If your tennis game is at the advanced beginner level, this Meetup is for you.
Open to adults of all ages, you'll play games, meet some really nice people and get some exercise.
This Meetup is intended for players with an NTRP rating or self-rating of 2.5 (advanced beginner).
Bring a can of new tennis balls and your own beverage.
By participating, you agree to assume any and all associated risks to your person and property. Availability of courts is typically not a problem, but not guaranteed.
If there is ANY chance that you cannot attend a particular Meetup or be on time, please do not sign up.
IF YOU REMOVE YOURSELF FROM A MEETUP...IT MUST BE DONE AT LEAST 24 HOURS IN ADVANCE! This should give a wait-listed play enough notice to be ready to play.
The first four players who arrive always take the first court available.
Except in the case of a personal emergency, members who sign-up but who do not show-up can be removed from the group. A sign-up is a commitment to attend...not an expression of interest.
Due to liability reasons, members may not bring guests who intend to play. Members' friends should join (FREE) our Meetup group if they want to play.
We only cancel Meetups if tennis courts are wet. The Meetup's Organizer will alert you via e-mail if the Meetup is cancelled.
All Club members must treat every player with kindness and respect. Remember, tennis is a game.
All of our Meetups are geared towards fairly specific playing abilities. For example, a player with beginner-level skills [masked]) should not attend Meetups intended for 3.0 players (intermediate), and so on. To determine your NTRP rating, click here.
All point scoring is done on the honor system. Your opponent will call you balls in or out and vice-verse. If you believe a member is not playing fair, contact the organizer of our group.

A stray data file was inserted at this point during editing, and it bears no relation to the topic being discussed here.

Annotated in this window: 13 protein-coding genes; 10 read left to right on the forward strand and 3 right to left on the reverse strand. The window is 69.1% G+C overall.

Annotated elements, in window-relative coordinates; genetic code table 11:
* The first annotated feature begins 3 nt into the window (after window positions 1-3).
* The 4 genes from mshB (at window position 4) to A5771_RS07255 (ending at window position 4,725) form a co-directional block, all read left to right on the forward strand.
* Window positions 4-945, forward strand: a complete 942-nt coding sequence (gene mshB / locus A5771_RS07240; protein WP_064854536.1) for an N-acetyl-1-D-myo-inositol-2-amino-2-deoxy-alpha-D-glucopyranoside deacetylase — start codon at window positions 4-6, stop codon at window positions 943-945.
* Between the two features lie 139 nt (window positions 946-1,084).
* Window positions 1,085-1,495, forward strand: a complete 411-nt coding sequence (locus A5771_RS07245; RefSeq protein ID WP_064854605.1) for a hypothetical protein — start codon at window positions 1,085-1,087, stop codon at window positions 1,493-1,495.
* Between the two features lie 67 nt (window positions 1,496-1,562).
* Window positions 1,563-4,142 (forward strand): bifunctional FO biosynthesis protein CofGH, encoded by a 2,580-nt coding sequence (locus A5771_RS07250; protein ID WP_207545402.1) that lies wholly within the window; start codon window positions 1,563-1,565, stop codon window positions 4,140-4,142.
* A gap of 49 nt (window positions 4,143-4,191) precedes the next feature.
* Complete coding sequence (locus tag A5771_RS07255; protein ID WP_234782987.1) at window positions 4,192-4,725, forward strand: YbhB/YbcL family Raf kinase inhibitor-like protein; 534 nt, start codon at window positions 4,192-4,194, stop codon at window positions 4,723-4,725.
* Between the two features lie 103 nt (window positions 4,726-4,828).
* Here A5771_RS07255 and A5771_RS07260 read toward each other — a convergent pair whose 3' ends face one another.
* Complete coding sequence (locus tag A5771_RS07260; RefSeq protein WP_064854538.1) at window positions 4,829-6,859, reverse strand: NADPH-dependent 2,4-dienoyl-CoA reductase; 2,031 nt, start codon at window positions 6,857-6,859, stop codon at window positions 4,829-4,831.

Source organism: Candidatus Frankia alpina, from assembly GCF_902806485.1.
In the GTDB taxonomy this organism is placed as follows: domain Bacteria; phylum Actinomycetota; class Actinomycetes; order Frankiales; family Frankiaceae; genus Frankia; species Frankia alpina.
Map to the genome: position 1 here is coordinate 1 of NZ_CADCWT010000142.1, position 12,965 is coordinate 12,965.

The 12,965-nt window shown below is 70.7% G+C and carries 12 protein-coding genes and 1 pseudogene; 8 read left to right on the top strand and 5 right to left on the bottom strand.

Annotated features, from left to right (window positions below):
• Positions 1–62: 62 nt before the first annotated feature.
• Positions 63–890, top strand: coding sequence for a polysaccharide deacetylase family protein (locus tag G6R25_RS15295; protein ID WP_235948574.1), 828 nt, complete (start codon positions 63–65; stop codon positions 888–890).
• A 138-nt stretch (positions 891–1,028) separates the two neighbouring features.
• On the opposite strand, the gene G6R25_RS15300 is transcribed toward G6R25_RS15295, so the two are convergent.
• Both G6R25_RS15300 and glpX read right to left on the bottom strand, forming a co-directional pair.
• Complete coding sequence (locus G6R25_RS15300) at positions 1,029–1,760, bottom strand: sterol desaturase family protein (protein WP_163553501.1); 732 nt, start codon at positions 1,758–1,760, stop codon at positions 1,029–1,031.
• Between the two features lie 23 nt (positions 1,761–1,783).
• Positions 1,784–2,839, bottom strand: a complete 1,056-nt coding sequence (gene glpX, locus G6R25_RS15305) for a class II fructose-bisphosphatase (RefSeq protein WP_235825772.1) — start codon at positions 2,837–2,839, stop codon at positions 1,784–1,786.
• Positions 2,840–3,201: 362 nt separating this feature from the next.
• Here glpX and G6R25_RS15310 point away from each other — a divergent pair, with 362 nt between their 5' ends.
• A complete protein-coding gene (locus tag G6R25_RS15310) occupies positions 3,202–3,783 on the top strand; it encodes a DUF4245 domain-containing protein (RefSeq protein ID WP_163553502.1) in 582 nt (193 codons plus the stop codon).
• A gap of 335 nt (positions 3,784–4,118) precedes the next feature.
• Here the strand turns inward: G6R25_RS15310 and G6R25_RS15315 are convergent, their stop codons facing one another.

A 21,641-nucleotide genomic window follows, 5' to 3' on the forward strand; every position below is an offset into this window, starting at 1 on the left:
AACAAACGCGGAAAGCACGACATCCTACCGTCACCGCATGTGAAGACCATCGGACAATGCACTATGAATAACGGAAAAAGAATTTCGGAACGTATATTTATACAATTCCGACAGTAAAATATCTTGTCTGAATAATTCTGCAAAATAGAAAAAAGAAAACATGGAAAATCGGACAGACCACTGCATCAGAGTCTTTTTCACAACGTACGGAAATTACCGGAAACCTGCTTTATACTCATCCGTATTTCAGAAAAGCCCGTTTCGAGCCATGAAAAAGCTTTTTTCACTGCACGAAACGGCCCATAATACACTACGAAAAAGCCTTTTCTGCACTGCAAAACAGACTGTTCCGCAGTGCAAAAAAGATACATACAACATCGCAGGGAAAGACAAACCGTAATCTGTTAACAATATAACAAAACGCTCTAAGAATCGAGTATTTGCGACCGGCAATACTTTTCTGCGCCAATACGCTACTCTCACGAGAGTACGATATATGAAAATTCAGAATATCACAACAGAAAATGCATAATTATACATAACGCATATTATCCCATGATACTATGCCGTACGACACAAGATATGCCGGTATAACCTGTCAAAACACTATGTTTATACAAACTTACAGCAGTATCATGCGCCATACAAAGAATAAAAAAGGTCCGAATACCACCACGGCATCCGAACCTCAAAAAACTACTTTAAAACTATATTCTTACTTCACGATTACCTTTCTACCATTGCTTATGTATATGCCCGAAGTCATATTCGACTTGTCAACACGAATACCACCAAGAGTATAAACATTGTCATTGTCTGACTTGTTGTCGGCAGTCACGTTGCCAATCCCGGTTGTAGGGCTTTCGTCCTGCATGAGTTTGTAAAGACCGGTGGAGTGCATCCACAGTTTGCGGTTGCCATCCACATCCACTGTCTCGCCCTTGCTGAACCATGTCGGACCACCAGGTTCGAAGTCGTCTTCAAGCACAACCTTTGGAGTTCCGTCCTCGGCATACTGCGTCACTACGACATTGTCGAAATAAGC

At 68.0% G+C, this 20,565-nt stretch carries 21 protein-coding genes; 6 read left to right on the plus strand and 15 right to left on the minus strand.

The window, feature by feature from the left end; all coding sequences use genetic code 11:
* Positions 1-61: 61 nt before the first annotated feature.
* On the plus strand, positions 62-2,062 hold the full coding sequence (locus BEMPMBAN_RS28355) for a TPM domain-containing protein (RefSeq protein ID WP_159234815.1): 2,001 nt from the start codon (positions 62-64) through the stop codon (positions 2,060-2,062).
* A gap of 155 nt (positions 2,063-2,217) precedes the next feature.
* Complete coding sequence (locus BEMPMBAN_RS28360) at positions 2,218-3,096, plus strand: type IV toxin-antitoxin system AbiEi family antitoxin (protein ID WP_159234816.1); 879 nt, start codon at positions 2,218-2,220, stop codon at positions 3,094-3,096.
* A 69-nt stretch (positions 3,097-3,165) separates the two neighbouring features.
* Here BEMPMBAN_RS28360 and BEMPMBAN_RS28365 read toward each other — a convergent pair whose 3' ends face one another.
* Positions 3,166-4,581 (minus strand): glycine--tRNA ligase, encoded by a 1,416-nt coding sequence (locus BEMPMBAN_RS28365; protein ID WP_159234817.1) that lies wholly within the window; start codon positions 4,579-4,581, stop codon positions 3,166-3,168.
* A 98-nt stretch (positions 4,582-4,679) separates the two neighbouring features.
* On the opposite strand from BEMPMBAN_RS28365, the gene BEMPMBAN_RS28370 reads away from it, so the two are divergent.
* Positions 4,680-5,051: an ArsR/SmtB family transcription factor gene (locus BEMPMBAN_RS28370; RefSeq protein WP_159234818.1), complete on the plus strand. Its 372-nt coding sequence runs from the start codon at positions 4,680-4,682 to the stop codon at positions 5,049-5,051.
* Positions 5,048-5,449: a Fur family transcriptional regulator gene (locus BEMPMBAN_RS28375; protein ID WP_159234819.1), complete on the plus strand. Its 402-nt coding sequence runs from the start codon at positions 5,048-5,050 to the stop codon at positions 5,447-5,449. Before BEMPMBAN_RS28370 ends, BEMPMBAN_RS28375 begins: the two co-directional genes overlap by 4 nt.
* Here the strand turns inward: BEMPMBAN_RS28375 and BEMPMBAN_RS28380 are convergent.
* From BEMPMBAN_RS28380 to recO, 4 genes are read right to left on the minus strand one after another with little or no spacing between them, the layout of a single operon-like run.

Typically, our Meetups will involve four (one court) or eight (two courts) players. However, we may add one or more player slots to our Meetups to compensate for people who might no-show.
If everyone shows up and we have one extra player, the last person to arrive sits out during the first set. That player will play during the second set and during every subsequent set. But a different player will sit out during each set.
When we have an extra player, to speed up our play, we modify the number of games played in a set and how we keep score.
Here's how that works. For doubles, a set ends after nine games are played or when one team wins six games, whichever comes first. No advantage points occur. The winner of the deuce point wins the game. But the receiving team announces to the serving team which court the deuce point will be played. So, sets will involve between six and nine games.
When playing doubles, after each set, the players switch teammates so everyone gets to play...everyone. We play as one group on one or more courts.
CANADIAN DOUBLES PLAY
If we have an odd number of players show up: three instead of four players, for example, we play a modified form of Canadian doubles. Canadian doubles involves three players.
In Canadian doubles, two players play against one player. But the single player always serves the ball and can use traditional doubles' court boundaries. His or her opponents must play within the singles' boundaries.
After each game, players rotate clockwise. So each players will serve every third game.
If the single player wins a game he/she receives two points. If the doubles team wins, they are awarded one point. It's fun!
If enough courts are available, we have the option to play singles. After each set, the winners play each other and the finalists play each other.
Our goal is to be the best tennis club in Central Florida. We strive to do this by helping our members play tennis, have fun, make new friends and get a good workout.